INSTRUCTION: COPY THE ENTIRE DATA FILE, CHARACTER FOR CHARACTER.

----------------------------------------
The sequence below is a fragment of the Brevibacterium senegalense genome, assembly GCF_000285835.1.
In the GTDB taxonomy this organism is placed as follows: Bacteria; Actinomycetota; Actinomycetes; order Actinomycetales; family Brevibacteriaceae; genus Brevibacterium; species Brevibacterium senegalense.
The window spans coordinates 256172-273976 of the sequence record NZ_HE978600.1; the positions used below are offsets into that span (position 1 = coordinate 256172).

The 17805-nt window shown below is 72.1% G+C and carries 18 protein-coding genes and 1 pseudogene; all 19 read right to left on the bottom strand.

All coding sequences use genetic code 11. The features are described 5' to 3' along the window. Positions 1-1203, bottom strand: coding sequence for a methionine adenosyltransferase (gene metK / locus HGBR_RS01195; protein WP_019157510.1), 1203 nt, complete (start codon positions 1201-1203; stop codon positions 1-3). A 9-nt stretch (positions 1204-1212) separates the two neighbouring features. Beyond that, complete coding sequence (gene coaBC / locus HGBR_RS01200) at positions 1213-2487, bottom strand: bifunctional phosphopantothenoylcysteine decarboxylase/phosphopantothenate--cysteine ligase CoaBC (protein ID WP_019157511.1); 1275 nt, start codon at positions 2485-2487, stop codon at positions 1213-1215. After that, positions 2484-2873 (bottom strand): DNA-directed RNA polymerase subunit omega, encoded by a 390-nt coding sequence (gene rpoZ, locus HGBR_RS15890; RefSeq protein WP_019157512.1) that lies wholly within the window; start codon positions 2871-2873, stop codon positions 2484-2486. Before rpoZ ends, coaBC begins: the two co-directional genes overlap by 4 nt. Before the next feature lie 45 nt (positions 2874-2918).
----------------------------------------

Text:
The sequence below is a fragment of the Brevibacterium senegalense genome, assembly GCF_000285835.1.
In the GTDB taxonomy this organism is placed as follows: Bacteria; Actinomycetota; Actinomycetes; order Actinomycetales; family Brevibacteriaceae; genus Brevibacterium; species Brevibacterium senegalense.
The window spans coordinates 256172-273976 of the sequence record NZ_HE978600.1; the positions used below are offsets into that span (position 1 = coordinate 256172).

The 17805-nt window shown below is 72.1% G+C and carries 18 protein-coding genes and 1 pseudogene; all 19 read right to left on the bottom strand.

All coding sequences use genetic code 11. The features are described 5' to 3' along the window. Positions 1-1203, bottom strand: coding sequence for a methionine adenosyltransferase (gene metK / locus HGBR_RS01195; protein WP_019157510.1), 1203 nt, complete (start codon positions 1201-1203; stop codon positions 1-3). A 9-nt stretch (positions 1204-1212) separates the two neighbouring features. Beyond that, complete coding sequence (gene coaBC / locus HGBR_RS01200) at positions 1213-2487, bottom strand: bifunctional phosphopantothenoylcysteine decarboxylase/phosphopantothenate--cysteine ligase CoaBC (protein ID WP_019157511.1); 1275 nt, start codon at positions 2485-2487, stop codon at positions 1213-1215. After that, positions 2484-2873 (bottom strand): DNA-directed RNA polymerase subunit omega, encoded by a 390-nt coding sequence (gene rpoZ, locus HGBR_RS15890; RefSeq protein WP_019157512.1) that lies wholly within the window; start codon positions 2871-2873, stop codon positions 2484-2486. Before rpoZ ends, coaBC begins: the two co-directional genes overlap by 4 nt. Before the next feature lie 45 nt (positions 2874-2918).